Girls Against Boys: You Can't Fight What You Can't See

Girls Against Boys
You Can't Fight What You Can't See
Jade Tree

Girls Against Boys' relocation from the late-Eighties Washington, D.C., punk scene to the New York of the Nineties made sense. The albums the band subsequently released on Touch & Go dripped with an urban-flavored sleaze: 1995's Cruise Yourself and 1996's House of GVSB smelled more of a city that never sleeps than of backroom deals on Embassy Row. But while the bigger city suited the band, a bigger label, Geffen, did not. In 1998, GVSB's fifth album and major-label debut Freakonica cruised right on by its potential audience--legions of postpunk devotees, ultra-sensitive to rock-star poses--like an anonymous limousine with tinted windows.

The band, dropped from Geffen when the label was bought by Seagram's, has returned to the emo-indie Jade Tree nearly four years later with a sixth album, You Can't Fight What You Can't See. Singer/guitarist Scott McCloud is still a suave barfly, but this time he's got vital critiques of every scene that passes for cool. Between chunks of noisy guitar genius on "All the Rage," McCloud sneers, "Pussycat, what's new?" In the chorus he complains, "No one gave us a warning that your world was so boring" before the band calls for a "culture shock right now." It's a scene assault of sorts, one that probably feeds on New York nightlife but still ripples all over the mainstream.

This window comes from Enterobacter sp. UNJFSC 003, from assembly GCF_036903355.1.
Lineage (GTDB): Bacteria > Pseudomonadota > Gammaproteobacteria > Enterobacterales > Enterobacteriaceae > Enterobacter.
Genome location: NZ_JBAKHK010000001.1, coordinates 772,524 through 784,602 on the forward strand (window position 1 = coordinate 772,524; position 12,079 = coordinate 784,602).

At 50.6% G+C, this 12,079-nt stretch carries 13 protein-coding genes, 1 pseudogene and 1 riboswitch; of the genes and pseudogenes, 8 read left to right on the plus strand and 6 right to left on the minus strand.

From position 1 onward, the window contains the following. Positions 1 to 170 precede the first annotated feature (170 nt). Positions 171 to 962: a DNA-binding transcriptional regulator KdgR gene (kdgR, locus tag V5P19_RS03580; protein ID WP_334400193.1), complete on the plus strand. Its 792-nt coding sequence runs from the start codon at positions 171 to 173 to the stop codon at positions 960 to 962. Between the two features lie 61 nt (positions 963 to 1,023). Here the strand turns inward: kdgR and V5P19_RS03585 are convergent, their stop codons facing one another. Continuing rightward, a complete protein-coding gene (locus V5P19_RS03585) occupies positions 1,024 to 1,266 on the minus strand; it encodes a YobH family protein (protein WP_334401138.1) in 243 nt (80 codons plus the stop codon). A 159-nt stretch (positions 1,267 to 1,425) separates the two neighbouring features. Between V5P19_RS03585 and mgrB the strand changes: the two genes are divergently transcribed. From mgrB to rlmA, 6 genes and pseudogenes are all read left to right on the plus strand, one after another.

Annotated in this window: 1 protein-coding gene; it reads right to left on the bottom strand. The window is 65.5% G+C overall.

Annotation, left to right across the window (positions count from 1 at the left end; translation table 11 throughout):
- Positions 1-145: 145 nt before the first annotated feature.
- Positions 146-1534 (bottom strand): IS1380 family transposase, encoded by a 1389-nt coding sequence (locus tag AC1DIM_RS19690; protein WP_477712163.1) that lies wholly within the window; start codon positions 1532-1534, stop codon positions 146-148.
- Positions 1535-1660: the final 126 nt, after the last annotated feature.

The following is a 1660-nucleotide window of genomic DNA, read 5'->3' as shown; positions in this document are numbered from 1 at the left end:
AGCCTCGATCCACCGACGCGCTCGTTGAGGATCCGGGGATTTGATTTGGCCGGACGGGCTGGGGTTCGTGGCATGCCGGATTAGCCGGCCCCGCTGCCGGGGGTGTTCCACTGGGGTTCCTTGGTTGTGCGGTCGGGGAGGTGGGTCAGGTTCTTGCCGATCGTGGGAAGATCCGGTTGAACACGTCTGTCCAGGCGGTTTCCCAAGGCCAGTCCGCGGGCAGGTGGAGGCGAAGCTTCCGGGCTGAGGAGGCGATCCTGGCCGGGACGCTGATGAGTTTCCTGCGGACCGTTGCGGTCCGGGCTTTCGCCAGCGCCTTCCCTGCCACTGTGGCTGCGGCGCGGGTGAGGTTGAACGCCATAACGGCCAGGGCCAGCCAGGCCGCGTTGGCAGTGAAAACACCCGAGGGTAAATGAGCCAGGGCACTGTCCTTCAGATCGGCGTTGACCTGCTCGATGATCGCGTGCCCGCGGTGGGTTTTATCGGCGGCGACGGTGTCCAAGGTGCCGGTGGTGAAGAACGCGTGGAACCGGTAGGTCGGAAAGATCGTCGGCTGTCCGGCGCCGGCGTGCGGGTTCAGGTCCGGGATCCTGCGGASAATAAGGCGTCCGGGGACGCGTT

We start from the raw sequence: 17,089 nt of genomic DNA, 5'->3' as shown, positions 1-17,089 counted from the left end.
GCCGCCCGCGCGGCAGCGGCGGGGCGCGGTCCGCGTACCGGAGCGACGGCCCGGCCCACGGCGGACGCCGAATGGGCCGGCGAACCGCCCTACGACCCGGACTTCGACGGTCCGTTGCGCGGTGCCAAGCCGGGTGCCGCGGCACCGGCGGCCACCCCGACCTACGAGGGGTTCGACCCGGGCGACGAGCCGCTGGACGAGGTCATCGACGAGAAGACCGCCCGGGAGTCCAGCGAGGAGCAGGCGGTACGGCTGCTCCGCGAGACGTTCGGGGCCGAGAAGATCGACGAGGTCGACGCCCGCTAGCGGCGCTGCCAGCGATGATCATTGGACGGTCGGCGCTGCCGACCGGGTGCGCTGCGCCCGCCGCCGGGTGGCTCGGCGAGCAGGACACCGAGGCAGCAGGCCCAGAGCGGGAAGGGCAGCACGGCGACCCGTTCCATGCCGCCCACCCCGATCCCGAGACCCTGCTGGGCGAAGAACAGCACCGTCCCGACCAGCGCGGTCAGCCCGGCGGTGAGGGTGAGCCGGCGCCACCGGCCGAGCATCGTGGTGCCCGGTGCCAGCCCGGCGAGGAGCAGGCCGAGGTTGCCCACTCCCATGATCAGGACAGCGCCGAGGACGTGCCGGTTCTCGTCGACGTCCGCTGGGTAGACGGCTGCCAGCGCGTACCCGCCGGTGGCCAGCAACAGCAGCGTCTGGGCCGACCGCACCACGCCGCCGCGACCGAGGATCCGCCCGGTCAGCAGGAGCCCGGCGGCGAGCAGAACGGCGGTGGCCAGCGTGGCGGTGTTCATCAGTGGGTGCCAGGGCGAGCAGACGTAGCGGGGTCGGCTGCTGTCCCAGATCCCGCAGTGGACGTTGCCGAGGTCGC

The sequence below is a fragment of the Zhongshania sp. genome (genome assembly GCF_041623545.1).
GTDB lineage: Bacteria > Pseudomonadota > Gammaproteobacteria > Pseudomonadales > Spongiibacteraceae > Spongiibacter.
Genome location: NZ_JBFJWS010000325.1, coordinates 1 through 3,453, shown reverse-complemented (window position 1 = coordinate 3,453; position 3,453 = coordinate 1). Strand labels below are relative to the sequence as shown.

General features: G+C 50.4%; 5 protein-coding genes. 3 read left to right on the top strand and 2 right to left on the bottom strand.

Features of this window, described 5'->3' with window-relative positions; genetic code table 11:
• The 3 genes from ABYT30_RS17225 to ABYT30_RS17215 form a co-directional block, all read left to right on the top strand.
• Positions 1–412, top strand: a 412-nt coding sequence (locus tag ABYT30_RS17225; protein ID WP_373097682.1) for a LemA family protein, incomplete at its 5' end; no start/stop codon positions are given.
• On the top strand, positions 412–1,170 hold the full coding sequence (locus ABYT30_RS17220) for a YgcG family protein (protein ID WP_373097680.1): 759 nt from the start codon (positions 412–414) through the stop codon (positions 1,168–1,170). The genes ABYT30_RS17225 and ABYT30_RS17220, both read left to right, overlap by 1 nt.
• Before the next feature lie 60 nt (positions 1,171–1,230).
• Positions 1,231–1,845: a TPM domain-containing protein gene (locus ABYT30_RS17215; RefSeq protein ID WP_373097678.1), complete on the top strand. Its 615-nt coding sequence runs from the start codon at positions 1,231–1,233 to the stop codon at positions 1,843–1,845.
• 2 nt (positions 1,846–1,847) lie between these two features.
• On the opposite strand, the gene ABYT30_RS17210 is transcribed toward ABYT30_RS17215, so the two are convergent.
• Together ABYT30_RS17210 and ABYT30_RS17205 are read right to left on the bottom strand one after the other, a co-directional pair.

Throughout the album, McCloud brings some instantaneous hooks and striking choruses to GVSB's powerful dirges without sacrificing the throb created by samplist/bassist Eli Janney, bassist Johnny Temple, and drummer Alexis Fleisig. The result is probably the most accessible yet potent record of the band's career. Twelve-year-old GVSB have followed postpunk to an unrivaled conclusion: The band is cool and curious where so much current rock is patently ingratiating. All 11 tracks find the band distilling and intensifying its sound. In particular, GVSB produce an uncharacteristically soaring chorus on "Kicking the Lights" that owes something to the anthems of D.C. legends One Last Wish.

But it is cutting remarks that McCloud specializes in. "Basstation" combines white noise and dark dance grooves with hipster field notes like "everywhere cool is nothing new." On "300 Looks for Summer," McCloud (in blasé bad-boy guise) quips, "I don't like Hollywood." At the end of the night, McCloud and Co. are like angry night owls hungry for something more than another after-hours scene. Somebody hail the rest of us a cab.